PRINCETON, NJ -- Seventy-two percent of Americans say it is essential that immigrants living in the United States learn to speak English. Meanwhile, 20% believe it is essential that Americans learn a second language other than English. These views have changed little since Gallup first asked the question 12 years ago.
These data are from Gallup's annual Minority Rights and Relations poll. Although it is not uncommon to hear people speak languages other than English in the U.S., or to see signs and storefronts in languages other than English, Americans still believe it is critical that immigrants learn English. In fact, one of the requirements for U.S. citizenship is the ability to speak and write English. And one of the proposed requirements in legislation to create "a path to citizenship" for immigrants here illegally is to learn English.
Americans in the major U.S. racial and ethnic groups believe immigrants should learn English, though Hispanics are a bit less likely to say this than blacks and especially whites.
Similarly, Americans who themselves, or whose parents, immigrated to the U.S. are also less likely to believe immigrants should learn English. This is partly a function of Hispanics' being much more likely than whites or blacks to be recent U.S. immigrants.
Although a majority of all political subgroups believe it is essential that immigrants learn to speak English, Republicans and conservatives are far more likely to hold this view than are Democrats and liberals.
Whites Attach Less Importance to Americans' Learning a Second Language
Hispanics and blacks are more likely than whites to believe Americans in general should learn a language other than English. Thirty percent of Hispanics, 27% of blacks, and 17% of whites say it is essential that Americans learn a second language.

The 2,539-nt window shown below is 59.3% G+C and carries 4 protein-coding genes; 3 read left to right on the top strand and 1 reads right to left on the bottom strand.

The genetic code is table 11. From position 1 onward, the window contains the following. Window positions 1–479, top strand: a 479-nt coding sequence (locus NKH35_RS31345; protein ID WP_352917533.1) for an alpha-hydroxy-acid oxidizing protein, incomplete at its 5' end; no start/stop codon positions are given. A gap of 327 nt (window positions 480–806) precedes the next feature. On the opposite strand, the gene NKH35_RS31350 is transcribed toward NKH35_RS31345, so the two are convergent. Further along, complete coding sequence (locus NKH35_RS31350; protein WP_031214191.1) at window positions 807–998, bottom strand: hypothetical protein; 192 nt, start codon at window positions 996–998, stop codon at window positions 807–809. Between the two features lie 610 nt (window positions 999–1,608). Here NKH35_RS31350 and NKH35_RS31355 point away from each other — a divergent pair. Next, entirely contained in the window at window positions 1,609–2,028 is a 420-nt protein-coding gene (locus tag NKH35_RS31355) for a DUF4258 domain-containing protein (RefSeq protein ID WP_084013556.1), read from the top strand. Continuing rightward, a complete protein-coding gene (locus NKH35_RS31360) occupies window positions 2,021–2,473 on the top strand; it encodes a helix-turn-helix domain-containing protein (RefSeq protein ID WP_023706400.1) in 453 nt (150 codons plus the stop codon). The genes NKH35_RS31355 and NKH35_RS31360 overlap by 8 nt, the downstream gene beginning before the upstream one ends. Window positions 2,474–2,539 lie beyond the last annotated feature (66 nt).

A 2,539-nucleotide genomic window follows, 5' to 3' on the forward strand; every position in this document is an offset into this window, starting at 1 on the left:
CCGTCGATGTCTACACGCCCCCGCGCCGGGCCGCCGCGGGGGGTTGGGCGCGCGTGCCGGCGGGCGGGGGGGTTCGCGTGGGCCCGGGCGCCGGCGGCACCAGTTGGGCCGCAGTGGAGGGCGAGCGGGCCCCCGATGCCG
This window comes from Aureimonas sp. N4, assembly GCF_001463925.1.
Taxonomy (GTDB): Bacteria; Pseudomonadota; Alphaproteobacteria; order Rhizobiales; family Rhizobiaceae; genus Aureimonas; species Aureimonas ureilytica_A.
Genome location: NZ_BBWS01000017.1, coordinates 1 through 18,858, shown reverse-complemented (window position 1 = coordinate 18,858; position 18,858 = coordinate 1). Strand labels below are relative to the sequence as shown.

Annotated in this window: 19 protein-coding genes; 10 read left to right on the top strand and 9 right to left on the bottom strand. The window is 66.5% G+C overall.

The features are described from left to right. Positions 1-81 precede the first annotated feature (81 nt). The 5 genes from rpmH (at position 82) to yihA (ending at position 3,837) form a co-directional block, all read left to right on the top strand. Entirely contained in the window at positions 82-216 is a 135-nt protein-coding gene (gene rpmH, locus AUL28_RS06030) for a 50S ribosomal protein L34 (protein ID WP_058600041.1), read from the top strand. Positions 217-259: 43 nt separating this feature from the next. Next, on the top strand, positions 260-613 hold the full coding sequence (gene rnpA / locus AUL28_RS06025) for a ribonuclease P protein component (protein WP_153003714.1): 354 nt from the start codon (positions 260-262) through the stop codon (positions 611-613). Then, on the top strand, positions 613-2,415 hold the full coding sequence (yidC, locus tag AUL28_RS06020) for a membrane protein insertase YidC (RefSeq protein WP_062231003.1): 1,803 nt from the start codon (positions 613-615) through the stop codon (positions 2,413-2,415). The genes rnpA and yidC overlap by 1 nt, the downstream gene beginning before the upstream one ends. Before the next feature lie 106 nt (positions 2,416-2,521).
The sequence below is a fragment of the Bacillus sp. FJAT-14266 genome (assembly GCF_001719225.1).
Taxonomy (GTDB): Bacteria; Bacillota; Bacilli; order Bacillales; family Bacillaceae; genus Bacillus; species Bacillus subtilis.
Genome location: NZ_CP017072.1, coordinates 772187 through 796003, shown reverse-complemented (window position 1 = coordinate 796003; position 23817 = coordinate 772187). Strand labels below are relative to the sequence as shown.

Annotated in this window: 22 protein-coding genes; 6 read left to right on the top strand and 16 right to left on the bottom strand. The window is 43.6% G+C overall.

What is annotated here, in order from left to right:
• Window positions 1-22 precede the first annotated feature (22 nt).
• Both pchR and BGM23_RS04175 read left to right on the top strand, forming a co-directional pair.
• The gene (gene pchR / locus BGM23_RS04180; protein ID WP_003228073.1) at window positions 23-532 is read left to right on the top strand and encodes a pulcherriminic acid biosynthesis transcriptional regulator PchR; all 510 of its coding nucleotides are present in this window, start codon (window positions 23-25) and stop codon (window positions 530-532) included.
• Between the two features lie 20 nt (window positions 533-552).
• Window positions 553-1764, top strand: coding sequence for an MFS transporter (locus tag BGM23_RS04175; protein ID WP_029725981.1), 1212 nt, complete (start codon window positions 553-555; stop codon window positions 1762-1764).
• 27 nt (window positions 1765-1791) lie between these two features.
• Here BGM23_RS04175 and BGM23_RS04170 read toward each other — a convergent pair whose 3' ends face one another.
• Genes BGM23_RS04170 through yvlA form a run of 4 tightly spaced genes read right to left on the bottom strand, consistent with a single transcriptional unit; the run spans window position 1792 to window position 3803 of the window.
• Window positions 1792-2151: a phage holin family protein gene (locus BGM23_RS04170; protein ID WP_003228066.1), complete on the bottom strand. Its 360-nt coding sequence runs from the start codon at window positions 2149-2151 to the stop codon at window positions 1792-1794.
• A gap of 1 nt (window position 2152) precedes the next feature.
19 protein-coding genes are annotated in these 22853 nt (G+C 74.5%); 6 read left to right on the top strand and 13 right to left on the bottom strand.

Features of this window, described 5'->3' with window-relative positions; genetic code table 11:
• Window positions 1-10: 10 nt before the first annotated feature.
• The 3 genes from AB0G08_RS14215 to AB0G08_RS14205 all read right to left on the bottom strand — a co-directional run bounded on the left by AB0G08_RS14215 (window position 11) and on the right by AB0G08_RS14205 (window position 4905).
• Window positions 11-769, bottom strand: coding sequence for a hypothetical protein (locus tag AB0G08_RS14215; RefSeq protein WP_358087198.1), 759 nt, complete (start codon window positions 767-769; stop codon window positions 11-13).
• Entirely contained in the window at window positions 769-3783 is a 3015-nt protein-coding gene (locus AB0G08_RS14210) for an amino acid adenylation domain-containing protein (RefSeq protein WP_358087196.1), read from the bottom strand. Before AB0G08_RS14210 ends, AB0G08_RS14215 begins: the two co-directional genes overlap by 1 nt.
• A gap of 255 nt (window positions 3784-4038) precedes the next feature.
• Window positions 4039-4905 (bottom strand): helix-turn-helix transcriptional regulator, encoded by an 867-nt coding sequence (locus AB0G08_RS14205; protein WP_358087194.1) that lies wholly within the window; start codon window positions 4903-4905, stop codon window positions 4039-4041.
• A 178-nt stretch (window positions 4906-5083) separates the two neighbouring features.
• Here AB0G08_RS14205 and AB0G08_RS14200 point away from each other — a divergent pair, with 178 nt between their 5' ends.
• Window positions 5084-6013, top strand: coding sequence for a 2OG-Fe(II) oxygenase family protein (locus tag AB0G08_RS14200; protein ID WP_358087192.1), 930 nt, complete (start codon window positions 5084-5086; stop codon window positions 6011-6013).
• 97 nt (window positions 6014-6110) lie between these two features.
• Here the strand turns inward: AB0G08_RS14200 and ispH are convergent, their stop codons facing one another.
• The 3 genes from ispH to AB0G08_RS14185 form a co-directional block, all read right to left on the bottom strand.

Additionally, Democrats are more likely than Republicans to believe Americans should learn a second language. There are modest differences by political ideology and immigrant status.
One in Three Americans Know a Second Language
Thirty-four percent of Americans say they know a second language well enough to hold a conversation. Knowledge of a second language is higher among Hispanics, those with higher education levels, younger Americans, and those living in the East and West.
Hispanics are nearly twice as likely as whites or blacks to say they know a second language.
Seventy-four percent of Hispanics interviewed in English said they know a second language, almost all of whom identified that second language as Spanish. A much smaller proportion of Hispanics interviewed in Spanish, 23%, said they know a second language. Almost all of those respondents identified the second language as English.
Overall, Americans who speak a second language overwhelmingly identify Spanish as their second language, at 60%, followed by French (18%) and German (12%). At least 1% of Americans claim to know each of 13 other languages.
While it is not surprising that a majority of U.S. Hispanics who know a second language say they can speak Spanish, a majority of bilingual whites and blacks also say they can speak Spanish. After Spanish, French is the next-most-common second language among blacks and whites, while it is English for Hispanics. Whites are a lot more likely than blacks or Hispanics to speak German.